SD-WAN: The Good, Bad, and Ugly

Are software-defined WANs the next big thing in monetizing connectivity for cloud-connected enterprises, an overhyped ‘silver bullet,’ or something in-between? That depends on who you ask. 

Service Providers Jump on the SD-WAN Bandwagon

Only about a year ago, a small number of service providers were committed to launching SD-WAN service, noted Silver Peak senior director of marketing Nav Chander, in a recent Telecom Ramblings article. But now, many providers are recognizing SD-WAN as an opportunity to simplify their WANs and positively remake their managed services business models. 

Inherent benefits of SD-WAN, Chander explained, include “the favorable economics of commodity broadband in a hybrid WAN network, connecting users to applications on any network, from anywhere or from any device. An SD-WAN also enables service providers to more easily use any combination of private MPLS or broadband or 4G LTE connectivity, to deliver a superior user experience edge-to-edge across hybrid environments.”

He added: “Another often overlooked benefit of an SD-WAN solution is the opportunity to use the integrated intelligence policy engines to dynamically optimize connectivity of cloud applications, both IaaS and SaaS for any type of branch location.”

Chander predicted that 2017 will see an upswing in providers focusing on managed SD-WAN service backed by SLAs—taking the concept beyond best-effort and into the realm of high availability/low latency for demanding business applications. 

Origins of SD-WAN Demand
The SD-WAN market is poised for significant growth in the next few years, with some forecasts predicting expansion from about $11 million currently to about $1.6 billion by 2021, RCR Wireless News reported in a recent Reality Check article by two experts from PricewaterhouseCoopers (Rajive Keshup and Tim Sullivan). 

The main driver for this growth, Keshup and Sullivan said, is increasing demand from enterprises for solutions to improve network performance and reduce opex and capex. Cloud computing, shared networks, and a stable public internet are helping it along.

Carriers like Verizon, AT&T, and Sprint likely will become the largest distribution channel for SD-WAN services over the next five years, Keshup and Sullivan predicted in the RCR Wireless article. Partnerships between providers and vendors (e.g. CenturyLink and Versa Networks, AT&T and Sprint separately with VeloCloud, Verizon with SevOne) are meeting the demand for flexible network access and real-time performance visibility. 

And who will be subscribing to these services? Highly regulated industries are likely to be slow to jump on board, Keshup and Sullivan said, while early adopters will include retail and consumer enterprises, and industrial and manufacturing firms. For these customers, SD-WAN services provide a clear set of values worth leveraging now: reduced latency, increased throughput, automated routing and optimization, and simple and intuitive user interface.

SD-WAN Success Depends on a New Approach
Not everyone is gung-ho about the potential for SD-WANs, though. In a recent article, TelecomTV Managing Editor Ian Scale explored the possibility that the SD-WAN approach, as it’s currently formulated, is flawed on both the technical and business model fronts.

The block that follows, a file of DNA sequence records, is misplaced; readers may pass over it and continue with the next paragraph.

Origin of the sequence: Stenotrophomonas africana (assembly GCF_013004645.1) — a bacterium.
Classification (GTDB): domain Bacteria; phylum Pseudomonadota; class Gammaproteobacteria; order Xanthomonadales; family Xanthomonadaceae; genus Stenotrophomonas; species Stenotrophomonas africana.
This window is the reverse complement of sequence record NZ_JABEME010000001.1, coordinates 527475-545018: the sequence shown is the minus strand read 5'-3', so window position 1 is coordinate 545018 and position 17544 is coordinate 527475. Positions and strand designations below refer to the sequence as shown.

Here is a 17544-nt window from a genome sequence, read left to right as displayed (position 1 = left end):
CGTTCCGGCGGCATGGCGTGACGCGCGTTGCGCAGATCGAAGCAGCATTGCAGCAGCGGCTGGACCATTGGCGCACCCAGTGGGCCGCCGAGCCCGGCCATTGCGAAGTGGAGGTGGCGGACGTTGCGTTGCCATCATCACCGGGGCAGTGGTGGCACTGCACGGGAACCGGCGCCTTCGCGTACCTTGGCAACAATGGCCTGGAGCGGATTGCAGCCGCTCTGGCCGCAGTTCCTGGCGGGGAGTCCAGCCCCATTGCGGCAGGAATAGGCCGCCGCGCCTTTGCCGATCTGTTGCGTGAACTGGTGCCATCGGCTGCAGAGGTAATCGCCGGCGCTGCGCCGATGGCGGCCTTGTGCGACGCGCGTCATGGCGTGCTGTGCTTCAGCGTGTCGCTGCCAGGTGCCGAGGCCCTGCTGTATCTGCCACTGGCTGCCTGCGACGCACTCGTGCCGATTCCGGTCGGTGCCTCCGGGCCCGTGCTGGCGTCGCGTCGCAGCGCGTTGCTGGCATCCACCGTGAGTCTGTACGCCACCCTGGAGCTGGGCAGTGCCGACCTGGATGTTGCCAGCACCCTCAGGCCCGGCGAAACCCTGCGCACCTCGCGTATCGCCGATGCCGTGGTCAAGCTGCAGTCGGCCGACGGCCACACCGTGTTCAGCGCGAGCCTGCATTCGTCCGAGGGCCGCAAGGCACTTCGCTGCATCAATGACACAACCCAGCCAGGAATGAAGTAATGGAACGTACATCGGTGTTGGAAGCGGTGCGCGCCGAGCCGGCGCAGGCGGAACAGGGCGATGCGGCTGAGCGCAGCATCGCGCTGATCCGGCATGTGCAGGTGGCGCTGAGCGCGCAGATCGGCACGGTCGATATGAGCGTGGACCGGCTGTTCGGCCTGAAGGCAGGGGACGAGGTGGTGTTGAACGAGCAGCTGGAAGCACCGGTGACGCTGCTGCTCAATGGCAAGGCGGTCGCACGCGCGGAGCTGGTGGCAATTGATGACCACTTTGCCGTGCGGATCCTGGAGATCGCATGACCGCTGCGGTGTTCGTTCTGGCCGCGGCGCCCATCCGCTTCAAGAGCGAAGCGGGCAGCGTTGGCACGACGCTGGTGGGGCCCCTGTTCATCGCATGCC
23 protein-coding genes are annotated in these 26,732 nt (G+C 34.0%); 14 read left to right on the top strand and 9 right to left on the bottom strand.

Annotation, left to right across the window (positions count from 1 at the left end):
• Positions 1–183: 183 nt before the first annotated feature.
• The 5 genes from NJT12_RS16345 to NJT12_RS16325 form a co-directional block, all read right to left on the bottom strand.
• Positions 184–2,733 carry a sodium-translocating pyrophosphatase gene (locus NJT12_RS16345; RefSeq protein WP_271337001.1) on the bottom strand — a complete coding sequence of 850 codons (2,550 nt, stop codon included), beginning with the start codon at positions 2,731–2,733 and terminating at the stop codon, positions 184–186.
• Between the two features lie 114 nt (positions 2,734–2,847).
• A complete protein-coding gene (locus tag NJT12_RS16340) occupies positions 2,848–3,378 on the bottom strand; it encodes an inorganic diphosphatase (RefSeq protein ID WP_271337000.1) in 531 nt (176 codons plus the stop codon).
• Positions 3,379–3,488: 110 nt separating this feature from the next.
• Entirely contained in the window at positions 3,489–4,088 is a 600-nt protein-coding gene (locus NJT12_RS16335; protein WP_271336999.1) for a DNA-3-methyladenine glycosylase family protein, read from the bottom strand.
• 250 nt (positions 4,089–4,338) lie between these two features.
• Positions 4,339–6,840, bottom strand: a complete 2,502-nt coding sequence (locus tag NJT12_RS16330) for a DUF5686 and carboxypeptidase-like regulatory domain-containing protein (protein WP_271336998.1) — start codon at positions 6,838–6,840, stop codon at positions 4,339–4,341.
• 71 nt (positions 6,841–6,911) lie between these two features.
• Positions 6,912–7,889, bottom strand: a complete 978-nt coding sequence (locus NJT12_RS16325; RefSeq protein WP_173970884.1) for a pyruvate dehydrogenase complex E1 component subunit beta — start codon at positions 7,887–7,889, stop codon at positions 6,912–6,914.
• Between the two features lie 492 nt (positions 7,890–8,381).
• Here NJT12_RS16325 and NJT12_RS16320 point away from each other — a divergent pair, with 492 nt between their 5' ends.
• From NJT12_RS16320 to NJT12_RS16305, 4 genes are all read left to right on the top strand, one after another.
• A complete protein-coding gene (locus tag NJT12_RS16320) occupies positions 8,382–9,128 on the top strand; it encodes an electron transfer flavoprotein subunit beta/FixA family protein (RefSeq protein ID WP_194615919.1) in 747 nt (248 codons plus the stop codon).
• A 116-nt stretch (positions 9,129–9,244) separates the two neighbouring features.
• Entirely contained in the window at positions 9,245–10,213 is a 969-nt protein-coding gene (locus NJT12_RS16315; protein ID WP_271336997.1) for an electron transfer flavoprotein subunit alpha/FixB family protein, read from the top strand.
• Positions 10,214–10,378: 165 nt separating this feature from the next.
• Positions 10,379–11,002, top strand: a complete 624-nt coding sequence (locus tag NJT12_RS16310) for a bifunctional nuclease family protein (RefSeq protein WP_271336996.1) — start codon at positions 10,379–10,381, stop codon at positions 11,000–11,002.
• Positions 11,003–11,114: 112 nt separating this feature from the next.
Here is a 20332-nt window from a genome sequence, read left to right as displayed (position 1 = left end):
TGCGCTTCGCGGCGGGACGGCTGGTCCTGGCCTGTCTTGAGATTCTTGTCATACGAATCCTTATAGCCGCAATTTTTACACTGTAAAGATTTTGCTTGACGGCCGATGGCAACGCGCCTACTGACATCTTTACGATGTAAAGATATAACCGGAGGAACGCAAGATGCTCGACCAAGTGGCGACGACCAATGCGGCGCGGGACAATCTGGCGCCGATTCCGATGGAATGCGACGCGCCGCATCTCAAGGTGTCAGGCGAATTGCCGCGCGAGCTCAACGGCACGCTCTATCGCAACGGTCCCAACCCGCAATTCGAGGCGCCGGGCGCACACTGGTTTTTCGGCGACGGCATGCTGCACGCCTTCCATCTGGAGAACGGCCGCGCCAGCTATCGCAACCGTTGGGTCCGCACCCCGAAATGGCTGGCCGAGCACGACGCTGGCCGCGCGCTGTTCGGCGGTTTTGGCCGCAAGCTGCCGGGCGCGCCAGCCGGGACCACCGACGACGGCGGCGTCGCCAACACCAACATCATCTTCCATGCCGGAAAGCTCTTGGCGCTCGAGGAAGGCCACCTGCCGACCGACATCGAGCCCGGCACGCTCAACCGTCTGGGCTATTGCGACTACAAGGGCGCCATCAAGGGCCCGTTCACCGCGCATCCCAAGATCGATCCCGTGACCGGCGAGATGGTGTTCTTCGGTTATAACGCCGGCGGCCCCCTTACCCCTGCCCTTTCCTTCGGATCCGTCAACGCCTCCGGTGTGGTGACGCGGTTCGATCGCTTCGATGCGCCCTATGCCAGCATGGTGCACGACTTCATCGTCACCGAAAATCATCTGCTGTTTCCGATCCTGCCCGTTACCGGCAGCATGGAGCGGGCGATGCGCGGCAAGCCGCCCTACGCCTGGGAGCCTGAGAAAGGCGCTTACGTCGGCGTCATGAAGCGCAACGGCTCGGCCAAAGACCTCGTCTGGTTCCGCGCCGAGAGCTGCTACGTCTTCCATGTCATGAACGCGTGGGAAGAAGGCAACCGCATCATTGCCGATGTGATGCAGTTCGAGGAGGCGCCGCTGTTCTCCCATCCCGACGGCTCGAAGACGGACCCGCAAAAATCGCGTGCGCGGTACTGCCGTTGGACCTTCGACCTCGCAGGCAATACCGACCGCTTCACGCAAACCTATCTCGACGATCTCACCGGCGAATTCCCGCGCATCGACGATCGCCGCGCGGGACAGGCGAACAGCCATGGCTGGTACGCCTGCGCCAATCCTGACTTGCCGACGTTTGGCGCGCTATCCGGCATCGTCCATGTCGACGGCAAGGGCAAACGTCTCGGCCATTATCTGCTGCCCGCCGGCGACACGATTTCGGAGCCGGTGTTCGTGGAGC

That approach, Scales elaborated, “hinges on the idea of building a network by separating data and control planes (abstracting network and transport from the applications) and then orchestrating the resulting corporate network from the cloud,” an approach very appealing to telcos as a means to offer their customers “a hybrid corporate network solution which integrates different networks and technologies into a manageable, integrated whole.” Problem is, telcos may not be the best type of organizations to go down such a path.

In his article, Scales quoted Gur Shatz, Cato Cloud Network CTO, as claiming that “Telcos just generally have this integration mindset – trying to build on top of things and not cannibalise their existing products and services,” whereas SD-WAN “probably needs a new set of players without baggage and they have to have a new product, not an integration around several different technologies.”

To be fair, as Scales notes, Shatz has a dog in this fight: his company “is servicing the corporate network market the telcos are going after with their SD-WAN offerings and is also keen to partner with service providers to tap it.” Shatz’s perspective is that telcos are enthusiastic about SD-WANs because they realize the economics are against continuing with ‘pure’ MPLS; merely increasing those networks to keep pace with bandwidth demand increases is bound to fail.

A new approach is needed, and telcos think that’s to prioritize critical information on the MPLS network and use the internet for the rest. From a business sustainability standpoint, Shatz points out, this assumes that MPLS is needed for the more stringent SLAs, and therefore enterprise customers won’t just move everything over to cloud-managed internet VPNs.

And, Shatz said in the TelecomTV article, that’s an reasonable assumption to make… for now. Eventually, though, internet routing is likely to improve enough to where that SLA distinction can no longer be made. And, it is in telcos’ best interest to help move that evolution along.

What the industry needs, Shatz concluded, is “a technology approach that that can gradually take over the MPLS role, but do it much more cheaply and easily.” That means “a next generation that goes beyond load balancing and smart manoeuvring between MPLS and Internet – the next generation has to go after the backbone and make the internet on par with MPLS.”

How do you see SD-WAN market dynamics playing out over the next few years? Drop a comment below.